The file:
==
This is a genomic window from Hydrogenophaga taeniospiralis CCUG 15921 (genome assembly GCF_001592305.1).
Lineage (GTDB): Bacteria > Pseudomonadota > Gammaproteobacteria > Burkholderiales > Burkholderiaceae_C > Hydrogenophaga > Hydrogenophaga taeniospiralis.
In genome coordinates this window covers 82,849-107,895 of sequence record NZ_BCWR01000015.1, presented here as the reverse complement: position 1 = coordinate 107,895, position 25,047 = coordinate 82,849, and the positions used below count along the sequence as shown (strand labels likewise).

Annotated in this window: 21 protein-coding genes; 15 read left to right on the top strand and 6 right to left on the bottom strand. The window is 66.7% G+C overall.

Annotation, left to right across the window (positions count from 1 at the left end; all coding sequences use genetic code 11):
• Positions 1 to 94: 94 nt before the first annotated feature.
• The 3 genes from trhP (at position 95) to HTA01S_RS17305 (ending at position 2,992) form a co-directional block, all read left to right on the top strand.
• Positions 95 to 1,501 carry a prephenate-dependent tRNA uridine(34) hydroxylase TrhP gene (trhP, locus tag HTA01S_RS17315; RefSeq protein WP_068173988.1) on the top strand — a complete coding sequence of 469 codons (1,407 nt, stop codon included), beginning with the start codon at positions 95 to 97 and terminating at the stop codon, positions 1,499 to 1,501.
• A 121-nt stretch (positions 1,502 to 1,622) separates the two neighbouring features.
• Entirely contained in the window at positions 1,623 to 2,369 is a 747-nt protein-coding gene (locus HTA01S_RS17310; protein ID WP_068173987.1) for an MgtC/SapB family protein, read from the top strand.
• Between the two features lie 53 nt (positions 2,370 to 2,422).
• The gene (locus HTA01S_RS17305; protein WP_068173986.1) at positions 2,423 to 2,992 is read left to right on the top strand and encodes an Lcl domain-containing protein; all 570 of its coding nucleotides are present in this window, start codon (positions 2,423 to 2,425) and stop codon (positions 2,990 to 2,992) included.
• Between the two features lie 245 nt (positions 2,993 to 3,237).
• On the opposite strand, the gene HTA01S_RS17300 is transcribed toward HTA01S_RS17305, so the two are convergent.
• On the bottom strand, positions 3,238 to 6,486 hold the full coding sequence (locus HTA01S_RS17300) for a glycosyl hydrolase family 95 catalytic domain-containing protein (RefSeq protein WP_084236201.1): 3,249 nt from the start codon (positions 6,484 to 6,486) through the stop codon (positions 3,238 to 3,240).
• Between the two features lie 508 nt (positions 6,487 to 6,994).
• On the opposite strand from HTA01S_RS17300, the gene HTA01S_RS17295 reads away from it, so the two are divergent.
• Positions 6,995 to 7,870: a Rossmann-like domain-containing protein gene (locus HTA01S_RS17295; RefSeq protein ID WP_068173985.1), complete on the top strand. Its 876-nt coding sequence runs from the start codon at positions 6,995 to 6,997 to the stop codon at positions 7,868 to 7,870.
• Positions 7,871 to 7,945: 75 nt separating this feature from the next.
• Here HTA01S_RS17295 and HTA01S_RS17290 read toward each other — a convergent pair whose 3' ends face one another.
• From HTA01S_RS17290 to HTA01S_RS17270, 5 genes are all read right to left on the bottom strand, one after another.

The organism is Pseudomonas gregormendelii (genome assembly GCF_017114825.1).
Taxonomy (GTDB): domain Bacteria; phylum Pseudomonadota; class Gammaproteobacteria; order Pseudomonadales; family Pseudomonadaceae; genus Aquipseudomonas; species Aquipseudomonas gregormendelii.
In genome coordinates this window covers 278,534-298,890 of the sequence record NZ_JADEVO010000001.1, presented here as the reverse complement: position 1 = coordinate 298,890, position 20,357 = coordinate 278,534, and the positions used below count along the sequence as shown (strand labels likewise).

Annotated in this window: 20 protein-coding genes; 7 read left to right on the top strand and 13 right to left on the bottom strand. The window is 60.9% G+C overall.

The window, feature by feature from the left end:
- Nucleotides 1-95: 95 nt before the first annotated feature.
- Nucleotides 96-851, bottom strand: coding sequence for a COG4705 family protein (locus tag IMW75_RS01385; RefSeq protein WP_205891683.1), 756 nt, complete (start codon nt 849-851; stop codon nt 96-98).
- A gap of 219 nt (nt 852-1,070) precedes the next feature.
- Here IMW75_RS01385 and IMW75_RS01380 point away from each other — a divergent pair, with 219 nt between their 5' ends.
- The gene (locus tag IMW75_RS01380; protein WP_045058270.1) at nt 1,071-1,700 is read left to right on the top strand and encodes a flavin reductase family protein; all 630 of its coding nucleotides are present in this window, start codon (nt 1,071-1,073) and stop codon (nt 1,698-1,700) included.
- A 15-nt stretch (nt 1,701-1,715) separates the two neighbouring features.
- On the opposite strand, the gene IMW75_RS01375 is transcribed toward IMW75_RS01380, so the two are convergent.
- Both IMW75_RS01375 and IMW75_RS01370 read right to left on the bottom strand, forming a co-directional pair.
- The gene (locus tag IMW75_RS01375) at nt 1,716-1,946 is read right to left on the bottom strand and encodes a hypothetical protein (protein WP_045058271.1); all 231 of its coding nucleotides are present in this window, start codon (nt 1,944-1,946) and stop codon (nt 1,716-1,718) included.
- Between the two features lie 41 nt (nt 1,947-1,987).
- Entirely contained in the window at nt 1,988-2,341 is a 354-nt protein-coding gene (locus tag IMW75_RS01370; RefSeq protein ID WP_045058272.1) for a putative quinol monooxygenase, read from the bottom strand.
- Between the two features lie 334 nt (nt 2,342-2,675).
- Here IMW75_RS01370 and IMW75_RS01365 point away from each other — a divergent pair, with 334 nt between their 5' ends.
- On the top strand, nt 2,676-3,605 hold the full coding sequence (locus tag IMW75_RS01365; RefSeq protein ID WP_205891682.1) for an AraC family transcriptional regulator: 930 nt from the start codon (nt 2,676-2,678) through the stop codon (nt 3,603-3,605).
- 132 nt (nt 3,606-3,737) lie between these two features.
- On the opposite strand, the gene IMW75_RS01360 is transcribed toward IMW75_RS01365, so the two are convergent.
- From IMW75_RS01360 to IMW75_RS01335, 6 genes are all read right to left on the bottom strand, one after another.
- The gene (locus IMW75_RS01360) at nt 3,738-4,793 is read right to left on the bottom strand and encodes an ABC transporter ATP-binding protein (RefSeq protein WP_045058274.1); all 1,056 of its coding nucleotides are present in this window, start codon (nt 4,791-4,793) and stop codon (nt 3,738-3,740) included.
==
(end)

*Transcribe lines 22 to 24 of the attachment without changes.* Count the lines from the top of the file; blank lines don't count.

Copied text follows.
The organism is Pseudomonas gregormendelii (genome assembly GCF_017114825.1).
Taxonomy (GTDB): domain Bacteria; phylum Pseudomonadota; class Gammaproteobacteria; order Pseudomonadales; family Pseudomonadaceae; genus Aquipseudomonas; species Aquipseudomonas gregormendelii.
In genome coordinates this window covers 278,534-298,890 of the sequence record NZ_JADEVO010000001.1, presented here as the reverse complement: position 1 = coordinate 298,890, position 20,357 = coordinate 278,534, and the positions used below count along the sequence as shown (strand labels likewise).